Is liberalism more popular than conservative because people hate being told that you can't this or that?

Linschoten

Ad Honoris
Aug 2010
16,214
Welsh Marches
Indeed, religious pressures are not necessarily conservative, it was evangelical Christians who led the fight for the abolition of the slave trade, and pressed for universal democracy during the English civil war.
 
Jan 2017
1,309
Durham
The OP is using the term in the American sense, I think, liberals or progressives as against conservatives. Americans oftenndon't seem to realize what a range of different meaning and implications this word can have in different nations and cultures, in England for example it means something wholly different from what it does in America.
In our country there isn't really much Conservatism these days. All of our main parties are merely different shades of Liberalism, and this has been the case for a long time. There is a certain amount of Social Conservatism in the rural areas, but economically the Conservative Party is to all intents and purposes is a liberal party. Really, there isn't much to choose between the main parties, just the question of how much to tax and where to spend that tax, and even that is not wholly irreconcilable. As a nation, the vast majority of us are in the centre, but I suppose that's what we are borne of our geography: a compromise people who don't like extremes.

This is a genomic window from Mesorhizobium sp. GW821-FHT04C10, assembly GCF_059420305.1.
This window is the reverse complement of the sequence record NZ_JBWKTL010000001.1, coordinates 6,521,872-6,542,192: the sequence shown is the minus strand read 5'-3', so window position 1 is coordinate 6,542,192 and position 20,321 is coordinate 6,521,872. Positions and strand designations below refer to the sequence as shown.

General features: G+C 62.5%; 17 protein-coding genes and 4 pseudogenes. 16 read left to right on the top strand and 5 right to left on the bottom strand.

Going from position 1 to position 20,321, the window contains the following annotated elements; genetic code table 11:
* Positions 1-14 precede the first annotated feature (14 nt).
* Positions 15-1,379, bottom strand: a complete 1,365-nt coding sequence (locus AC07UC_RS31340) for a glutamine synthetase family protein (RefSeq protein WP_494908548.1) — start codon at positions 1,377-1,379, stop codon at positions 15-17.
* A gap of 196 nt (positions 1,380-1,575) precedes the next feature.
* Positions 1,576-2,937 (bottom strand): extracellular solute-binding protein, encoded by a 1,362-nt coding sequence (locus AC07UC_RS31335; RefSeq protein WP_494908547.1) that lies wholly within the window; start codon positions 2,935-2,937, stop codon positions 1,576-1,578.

To answer the OP, and to use England as an example, Liberalism won the argument a long time ago in our country and the reasons are that a large working-class industrial base fought for their rights/opportunity (enfranchisement, employment and so on) tenaciously and we are a crowded island and as we live on top of another we are compelled to give and take in order to make it work and this lends itself to liberal politics.

Conservatism in our country today is not the same as Conservatism 200 years back. Today, it's another form of Liberalism.
 
Jul 2019
3
Ames, IA
Is liberalism simply more popular than conservatism because people hate being told no, and because conservatives have more nos, like no you can't marry your own gender or have sex with your own gender, no you can't wear a women's dress if you are a man, no you can't abort your baby, no you can't watch pornographic films, no you can't just wear short clothes in public or just wear whatever you like, or cover yourself with tattoos, no you can't smoke a joint, no you can't marry or date someone outside your ethnic group or social category, that conservatives are always going to be a lot less popular than liberals who always say you can do whatever you like, and it is human nature to just hate being told no you can't do this or do that because it is immoral? I am not talking about a single religion, but about social conservatives and social liberals in all cultures generally speaking. That social conservatives will have a lot longer list of things that are socially unacceptable, or things you can't do, or are inadvisable to do, than social liberals in all cultures generally speaking.
In formal logic, this is the very embodiment of a "begged question"; this is, it assumes all of these premises are established and true.
 
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